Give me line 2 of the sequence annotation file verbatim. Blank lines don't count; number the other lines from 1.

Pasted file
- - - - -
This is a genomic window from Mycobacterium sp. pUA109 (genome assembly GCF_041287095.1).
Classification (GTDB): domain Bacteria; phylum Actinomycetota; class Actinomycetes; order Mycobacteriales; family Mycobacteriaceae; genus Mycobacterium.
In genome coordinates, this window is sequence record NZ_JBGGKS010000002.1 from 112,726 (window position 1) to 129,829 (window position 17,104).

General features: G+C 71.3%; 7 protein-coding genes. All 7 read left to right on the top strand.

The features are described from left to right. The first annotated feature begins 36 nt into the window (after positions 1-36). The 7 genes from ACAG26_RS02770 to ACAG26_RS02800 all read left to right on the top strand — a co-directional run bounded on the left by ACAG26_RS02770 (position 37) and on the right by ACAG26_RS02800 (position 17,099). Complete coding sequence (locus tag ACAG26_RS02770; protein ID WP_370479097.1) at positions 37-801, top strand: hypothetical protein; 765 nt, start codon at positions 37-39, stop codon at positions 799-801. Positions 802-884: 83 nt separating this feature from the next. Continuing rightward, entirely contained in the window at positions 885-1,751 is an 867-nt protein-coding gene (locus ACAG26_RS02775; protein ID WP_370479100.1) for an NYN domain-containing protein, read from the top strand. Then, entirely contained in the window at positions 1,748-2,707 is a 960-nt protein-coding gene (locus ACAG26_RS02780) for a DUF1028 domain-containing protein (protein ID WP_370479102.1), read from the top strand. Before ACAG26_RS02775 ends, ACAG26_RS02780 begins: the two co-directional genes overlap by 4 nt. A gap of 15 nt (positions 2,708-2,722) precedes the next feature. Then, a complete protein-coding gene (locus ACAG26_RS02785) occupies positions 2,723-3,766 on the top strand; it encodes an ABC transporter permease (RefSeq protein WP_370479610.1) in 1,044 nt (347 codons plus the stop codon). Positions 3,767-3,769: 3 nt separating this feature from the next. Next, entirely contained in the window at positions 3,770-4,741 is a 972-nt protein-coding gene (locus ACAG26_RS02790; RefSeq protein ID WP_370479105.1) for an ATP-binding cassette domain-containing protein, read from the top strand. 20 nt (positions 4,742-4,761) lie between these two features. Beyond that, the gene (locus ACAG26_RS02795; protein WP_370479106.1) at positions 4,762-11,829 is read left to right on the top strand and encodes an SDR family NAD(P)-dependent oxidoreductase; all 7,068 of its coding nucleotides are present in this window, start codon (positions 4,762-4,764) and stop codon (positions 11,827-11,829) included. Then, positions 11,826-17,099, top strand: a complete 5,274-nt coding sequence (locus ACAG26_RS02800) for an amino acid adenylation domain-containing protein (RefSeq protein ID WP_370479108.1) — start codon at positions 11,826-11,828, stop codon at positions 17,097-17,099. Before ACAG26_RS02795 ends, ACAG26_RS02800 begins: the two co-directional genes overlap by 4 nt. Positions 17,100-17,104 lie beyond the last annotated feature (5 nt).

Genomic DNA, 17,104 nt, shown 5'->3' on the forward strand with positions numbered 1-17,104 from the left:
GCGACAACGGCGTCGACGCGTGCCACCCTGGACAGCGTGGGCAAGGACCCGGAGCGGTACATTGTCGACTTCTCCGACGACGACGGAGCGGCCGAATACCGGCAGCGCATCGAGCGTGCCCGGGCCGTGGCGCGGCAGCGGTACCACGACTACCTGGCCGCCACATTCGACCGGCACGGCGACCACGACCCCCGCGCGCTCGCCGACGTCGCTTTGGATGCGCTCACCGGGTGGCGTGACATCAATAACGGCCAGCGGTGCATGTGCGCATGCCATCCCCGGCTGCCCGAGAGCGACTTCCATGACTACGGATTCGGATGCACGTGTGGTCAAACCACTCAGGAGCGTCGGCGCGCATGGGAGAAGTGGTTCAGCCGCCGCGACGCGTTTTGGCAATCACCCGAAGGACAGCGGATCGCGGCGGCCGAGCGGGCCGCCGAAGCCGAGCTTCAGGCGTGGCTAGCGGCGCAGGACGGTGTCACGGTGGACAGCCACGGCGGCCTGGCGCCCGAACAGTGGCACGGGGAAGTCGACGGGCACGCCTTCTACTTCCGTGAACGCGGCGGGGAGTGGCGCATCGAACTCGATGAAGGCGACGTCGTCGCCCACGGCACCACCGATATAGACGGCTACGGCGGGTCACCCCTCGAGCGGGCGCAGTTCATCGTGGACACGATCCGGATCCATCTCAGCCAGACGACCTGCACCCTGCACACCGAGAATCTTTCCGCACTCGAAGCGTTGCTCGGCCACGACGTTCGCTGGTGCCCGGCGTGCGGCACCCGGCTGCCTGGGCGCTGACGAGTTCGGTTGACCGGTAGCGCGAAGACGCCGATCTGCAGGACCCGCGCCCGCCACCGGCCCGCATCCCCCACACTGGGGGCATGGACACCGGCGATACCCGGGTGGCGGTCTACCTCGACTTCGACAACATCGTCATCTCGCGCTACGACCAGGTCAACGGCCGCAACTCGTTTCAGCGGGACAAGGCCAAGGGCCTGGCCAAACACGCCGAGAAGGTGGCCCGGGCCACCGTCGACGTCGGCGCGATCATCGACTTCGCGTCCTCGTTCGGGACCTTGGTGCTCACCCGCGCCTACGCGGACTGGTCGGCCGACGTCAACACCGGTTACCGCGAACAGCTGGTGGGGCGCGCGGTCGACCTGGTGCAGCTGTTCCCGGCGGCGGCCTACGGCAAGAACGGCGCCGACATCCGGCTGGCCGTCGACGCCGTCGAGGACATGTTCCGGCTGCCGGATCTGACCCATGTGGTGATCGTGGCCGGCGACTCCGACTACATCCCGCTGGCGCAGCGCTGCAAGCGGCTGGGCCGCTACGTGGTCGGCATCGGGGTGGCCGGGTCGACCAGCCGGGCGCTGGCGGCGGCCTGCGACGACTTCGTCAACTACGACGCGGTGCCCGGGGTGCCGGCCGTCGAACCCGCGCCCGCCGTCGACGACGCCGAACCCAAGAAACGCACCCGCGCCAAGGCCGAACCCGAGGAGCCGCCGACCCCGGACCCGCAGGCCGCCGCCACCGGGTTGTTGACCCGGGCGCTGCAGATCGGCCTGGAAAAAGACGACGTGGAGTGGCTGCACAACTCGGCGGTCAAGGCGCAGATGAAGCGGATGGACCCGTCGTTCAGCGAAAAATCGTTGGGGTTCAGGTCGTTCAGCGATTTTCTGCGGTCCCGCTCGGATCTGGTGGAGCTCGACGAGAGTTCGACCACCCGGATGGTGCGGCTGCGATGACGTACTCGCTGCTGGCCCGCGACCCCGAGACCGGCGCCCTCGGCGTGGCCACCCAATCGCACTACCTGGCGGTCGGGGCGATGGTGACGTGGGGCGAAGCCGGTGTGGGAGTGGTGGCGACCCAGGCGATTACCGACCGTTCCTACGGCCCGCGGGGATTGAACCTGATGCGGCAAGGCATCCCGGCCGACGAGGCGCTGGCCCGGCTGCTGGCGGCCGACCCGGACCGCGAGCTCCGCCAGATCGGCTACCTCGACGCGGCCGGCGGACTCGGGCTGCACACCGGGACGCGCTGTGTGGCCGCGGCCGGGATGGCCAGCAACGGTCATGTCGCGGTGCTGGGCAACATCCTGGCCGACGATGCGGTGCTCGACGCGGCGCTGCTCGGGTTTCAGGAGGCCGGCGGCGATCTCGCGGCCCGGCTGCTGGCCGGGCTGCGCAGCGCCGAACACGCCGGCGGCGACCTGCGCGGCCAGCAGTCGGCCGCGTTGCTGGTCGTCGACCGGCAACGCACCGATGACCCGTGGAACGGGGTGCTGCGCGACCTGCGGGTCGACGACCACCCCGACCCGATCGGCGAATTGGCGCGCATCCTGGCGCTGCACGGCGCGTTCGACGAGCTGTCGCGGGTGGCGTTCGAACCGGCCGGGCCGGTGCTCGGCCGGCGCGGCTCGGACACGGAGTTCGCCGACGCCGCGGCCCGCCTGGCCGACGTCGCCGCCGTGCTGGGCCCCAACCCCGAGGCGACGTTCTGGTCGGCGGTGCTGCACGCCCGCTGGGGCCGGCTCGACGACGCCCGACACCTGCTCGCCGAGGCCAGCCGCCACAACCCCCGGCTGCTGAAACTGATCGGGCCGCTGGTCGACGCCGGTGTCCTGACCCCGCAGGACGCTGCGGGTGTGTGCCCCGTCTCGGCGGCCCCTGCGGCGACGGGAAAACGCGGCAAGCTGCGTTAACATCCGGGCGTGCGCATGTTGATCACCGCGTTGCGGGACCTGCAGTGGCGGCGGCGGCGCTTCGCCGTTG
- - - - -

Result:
Classification (GTDB): domain Bacteria; phylum Actinomycetota; class Actinomycetes; order Mycobacteriales; family Mycobacteriaceae; genus Mycobacterium.